Television

BBC DG Thompson dismisses reports that Beeb softening news

MUMBAI: In an email to the staff of UK pubcaster BBC DG Mark Thompson has said reports that the corporation's journalists are being muzzled to win government favour are utterly false.

He said, "There are reports in The Daily Telegraph, The Times and The Daily Mail following up on an article by John Kampfner in the New Statesman which are so utterly false and misleading that I really can't let them stand uncorrected. Using the recent row about John Humphrys as its 'evidence', the pieces claim that the BBC is muzzling its journalism in an effort to keep government ministers happy. That is completely false and, indeed, utter nonsense.

"There has not been a single example of me, Mark Byford, any of the other senior editors of the BBC, the BBC chairman or anyone else inside the BBC trying to censor or soften anything. On the contrary, we all emphasise the need for the BBC's journalism to be robust, courageous and right. I can't relate the claim of a 'loss of nerve' with the reality of the way we're reporting the news at all."

Thompson gave the recent example of British Prime Minister Tony Blair making it very clear that he was unhappy with some of our coverage of Hurricane Katrina and its aftermath. "He's every right to think whatever he wants about BBC journalism. If I'd thought the criticism was warranted I would have said so. In fact, I've defended our coverage to the hilt – I thought it was outstanding."

The newspaper reports came after a New Statesman article by editor John Kampfner, a former BBC journalist, alleged that BBC chairman Michael Grade had wanted to make an example of Humphrys to placate Downing Street. Kampfner claimed that Grade and Thompson only changed their minds about sacking Humphrys when newspapers supported the BBC Radio 4 Today presenter.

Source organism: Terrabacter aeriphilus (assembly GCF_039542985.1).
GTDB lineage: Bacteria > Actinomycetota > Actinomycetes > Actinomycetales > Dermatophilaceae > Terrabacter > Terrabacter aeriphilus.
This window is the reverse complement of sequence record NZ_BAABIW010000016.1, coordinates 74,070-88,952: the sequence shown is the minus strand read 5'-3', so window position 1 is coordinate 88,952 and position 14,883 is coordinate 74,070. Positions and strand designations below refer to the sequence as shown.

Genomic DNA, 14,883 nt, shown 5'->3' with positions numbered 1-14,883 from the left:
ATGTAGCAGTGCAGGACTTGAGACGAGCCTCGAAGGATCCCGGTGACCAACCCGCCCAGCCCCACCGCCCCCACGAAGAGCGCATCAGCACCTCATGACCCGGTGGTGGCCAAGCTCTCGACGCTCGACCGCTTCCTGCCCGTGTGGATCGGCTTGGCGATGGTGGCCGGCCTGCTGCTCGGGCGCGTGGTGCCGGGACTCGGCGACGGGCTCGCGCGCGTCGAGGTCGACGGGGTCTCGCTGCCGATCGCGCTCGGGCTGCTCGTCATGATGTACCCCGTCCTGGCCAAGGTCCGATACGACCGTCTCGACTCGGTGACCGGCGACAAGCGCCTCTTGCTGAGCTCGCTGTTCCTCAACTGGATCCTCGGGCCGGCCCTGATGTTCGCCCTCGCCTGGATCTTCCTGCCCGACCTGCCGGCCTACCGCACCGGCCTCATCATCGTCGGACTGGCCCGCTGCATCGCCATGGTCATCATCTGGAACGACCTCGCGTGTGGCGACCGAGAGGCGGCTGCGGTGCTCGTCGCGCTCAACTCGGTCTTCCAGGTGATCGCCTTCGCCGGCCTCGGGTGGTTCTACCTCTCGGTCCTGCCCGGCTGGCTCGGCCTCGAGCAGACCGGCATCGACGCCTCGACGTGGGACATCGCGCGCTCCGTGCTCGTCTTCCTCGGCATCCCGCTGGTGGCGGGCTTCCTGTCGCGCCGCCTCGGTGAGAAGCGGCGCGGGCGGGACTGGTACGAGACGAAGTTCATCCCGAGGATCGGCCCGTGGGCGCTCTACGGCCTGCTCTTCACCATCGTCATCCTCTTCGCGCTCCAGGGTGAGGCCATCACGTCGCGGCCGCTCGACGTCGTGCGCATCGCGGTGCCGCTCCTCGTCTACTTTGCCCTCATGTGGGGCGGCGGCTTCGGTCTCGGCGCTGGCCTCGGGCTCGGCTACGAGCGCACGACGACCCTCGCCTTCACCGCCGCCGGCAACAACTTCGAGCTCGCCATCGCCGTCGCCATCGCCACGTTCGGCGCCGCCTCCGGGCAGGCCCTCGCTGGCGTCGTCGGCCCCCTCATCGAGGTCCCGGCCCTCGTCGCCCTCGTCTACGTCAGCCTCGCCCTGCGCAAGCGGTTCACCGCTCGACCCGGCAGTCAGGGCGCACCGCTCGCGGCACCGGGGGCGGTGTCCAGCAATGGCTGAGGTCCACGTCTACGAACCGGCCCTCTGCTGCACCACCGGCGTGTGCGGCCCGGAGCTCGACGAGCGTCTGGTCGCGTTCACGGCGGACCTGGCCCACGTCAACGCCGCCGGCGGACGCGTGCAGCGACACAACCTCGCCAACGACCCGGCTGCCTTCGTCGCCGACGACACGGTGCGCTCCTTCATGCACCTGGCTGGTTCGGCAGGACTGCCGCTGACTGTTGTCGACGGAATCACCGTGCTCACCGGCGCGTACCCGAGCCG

In his e-mail Thompson said the claim was "a straightforward lie" as he and the chairman had only discussed launching an inquiry into Humphrys' speech. "The only executive the Chairman spoke to was me. He did not order me to 'sack' or in any other way discipline or admonish John Humphrys. Like me, at this point he had no idea whether the story in the press was true or what its context was. He phoned me to say he intended to put out a short statement saying that he would be asking me to report back to him and the other Governors on the story in due course. I told him that I would be asking Mark Byford, as our Head of Journalism, to look into the whole matter and in particular to hear John Humphrys' own account of what had happened.

"The New Statesman claims that 'instructions' have been issued from the top of the BBC to 'do anything to win back the favour of ministers and do nothing to offend'. Untrue – and preposterous. I'd love to see such instructions. Does anyone seriously imagine that I or anyone else could as much as hint at this kind of political bias without the British public finding out in about three milliseconds?

"And they're not instructions I would ever want to issue anyway. I am as fiercely committed to our editorial independence as any other BBC journalist. So, too, is Mark Byford, whom I've known and trusted for years. So too Helen and all the other members of her senior editorial team. Now there are many other untruths and distortions in the piece, but you get the point. The 'facts' in the piece were not checked with us (if they had been checked, the piece wouldn't have appeared), nor were we given a chance to respond to it.

"Bizarrely, I saw the piece's author, John Kampfner, at the party at the Labour conference he refers to in his article. He told me then that he thought we'd played 'a complete blinder on Humphrys'. How he squares that remark with his subsequent article I simply don't know. The original Humphrys story felt like a malicious attempt to undermine the BBC's journalism from one direction. This New Statesman piece feels like an equally malicious attempt to undermine it from a different direction. "

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